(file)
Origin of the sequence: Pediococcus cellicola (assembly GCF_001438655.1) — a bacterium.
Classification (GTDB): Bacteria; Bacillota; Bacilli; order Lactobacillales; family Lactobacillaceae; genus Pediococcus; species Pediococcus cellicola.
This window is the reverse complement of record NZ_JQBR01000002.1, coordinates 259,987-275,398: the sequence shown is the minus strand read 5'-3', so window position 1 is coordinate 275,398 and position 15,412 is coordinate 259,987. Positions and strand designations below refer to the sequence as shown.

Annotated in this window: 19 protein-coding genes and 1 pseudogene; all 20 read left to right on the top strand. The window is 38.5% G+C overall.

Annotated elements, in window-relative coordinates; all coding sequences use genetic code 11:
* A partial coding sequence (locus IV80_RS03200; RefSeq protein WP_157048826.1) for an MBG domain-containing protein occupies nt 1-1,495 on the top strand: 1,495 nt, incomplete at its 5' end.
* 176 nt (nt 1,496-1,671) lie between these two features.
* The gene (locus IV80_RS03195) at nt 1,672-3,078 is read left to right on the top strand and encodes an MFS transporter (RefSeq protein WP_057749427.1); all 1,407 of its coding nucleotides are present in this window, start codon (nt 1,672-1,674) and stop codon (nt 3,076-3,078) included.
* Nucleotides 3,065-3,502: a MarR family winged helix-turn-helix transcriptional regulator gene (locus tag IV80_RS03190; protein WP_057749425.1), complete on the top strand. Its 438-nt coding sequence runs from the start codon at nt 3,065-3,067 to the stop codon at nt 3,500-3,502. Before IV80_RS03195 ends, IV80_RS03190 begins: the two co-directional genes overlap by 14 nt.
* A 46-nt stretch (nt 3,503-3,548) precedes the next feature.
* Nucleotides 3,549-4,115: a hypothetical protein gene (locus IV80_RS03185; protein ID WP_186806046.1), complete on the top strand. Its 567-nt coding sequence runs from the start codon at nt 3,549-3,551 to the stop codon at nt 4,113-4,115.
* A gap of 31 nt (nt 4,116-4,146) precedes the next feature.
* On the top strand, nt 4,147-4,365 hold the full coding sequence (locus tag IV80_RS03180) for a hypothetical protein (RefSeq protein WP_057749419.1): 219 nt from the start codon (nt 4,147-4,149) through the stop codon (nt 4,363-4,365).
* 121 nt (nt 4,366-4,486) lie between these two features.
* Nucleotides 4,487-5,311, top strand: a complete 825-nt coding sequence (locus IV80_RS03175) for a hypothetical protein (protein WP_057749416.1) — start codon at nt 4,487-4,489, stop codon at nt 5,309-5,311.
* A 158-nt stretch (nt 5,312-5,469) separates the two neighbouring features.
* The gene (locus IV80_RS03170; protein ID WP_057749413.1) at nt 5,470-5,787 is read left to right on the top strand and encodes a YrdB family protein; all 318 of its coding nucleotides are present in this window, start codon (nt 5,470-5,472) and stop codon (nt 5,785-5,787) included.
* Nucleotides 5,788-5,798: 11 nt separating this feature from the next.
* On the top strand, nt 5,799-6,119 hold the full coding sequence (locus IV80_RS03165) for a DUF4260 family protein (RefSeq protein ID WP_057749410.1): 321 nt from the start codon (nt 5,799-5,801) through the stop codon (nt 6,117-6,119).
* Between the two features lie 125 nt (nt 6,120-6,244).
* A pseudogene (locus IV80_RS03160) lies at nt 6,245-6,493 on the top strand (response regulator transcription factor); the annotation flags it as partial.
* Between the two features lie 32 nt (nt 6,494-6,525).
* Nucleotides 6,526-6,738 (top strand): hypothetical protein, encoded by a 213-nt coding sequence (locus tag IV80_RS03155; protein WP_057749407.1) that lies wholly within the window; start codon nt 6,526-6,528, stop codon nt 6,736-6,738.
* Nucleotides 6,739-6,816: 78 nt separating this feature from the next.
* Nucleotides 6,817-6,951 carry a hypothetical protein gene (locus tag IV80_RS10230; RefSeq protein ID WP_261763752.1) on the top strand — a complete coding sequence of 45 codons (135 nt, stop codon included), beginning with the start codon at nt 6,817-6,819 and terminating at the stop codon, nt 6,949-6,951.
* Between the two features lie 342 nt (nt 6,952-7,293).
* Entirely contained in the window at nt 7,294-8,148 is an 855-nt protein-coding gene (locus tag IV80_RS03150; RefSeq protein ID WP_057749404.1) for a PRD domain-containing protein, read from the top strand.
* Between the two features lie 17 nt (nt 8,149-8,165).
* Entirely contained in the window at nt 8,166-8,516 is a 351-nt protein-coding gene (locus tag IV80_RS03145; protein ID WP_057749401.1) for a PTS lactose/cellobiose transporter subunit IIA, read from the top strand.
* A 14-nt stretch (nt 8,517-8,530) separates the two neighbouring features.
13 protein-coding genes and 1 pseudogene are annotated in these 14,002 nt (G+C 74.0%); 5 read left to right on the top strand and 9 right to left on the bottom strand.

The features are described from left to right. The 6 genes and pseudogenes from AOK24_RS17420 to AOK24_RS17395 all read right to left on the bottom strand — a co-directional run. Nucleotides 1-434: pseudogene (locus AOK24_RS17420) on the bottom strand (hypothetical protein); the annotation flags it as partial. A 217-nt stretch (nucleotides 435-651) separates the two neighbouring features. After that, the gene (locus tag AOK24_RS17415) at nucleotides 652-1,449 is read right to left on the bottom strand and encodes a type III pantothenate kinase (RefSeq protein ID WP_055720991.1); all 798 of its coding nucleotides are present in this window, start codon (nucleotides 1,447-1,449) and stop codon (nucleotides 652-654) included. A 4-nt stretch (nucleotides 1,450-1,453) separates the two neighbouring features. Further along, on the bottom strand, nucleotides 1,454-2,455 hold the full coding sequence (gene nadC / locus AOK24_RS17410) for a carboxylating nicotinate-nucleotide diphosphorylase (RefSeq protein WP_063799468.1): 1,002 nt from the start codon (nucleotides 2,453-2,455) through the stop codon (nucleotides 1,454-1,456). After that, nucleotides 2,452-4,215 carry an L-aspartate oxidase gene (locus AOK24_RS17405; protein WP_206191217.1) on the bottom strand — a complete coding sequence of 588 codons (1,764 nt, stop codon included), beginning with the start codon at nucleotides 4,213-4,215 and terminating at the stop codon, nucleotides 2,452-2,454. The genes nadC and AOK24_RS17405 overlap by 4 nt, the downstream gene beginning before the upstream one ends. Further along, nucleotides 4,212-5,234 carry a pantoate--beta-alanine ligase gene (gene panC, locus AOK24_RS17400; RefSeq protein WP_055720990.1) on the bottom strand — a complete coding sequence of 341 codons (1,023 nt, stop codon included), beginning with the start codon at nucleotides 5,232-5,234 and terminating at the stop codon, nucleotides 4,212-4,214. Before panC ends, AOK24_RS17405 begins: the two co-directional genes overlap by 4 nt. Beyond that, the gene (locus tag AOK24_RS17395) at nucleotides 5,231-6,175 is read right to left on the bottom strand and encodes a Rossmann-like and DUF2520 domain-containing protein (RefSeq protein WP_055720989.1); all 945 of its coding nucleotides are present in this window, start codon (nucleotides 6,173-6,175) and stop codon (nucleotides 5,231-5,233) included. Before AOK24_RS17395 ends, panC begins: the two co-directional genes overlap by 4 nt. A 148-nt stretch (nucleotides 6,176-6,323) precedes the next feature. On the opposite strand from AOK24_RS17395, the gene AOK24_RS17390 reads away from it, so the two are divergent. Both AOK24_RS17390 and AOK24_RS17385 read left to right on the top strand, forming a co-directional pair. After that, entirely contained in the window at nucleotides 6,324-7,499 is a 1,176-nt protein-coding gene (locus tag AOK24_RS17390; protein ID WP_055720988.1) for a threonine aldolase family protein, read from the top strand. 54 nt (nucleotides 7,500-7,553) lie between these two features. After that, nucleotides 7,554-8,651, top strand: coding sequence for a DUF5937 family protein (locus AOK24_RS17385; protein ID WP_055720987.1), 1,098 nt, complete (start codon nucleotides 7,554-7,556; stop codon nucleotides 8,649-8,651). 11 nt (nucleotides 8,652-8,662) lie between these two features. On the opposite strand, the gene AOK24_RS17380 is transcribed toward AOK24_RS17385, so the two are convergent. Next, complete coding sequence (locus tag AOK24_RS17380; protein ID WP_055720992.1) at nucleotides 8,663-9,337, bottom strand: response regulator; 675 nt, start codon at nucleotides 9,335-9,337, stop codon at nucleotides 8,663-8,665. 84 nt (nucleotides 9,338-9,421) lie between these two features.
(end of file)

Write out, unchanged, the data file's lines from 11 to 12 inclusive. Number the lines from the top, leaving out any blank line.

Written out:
* Nucleotides 3,549-4,115: a hypothetical protein gene (locus IV80_RS03185; protein ID WP_186806046.1), complete on the top strand. Its 567-nt coding sequence runs from the start codon at nt 3,549-3,551 to the stop codon at nt 4,113-4,115.
* A gap of 31 nt (nt 4,116-4,146) precedes the next feature.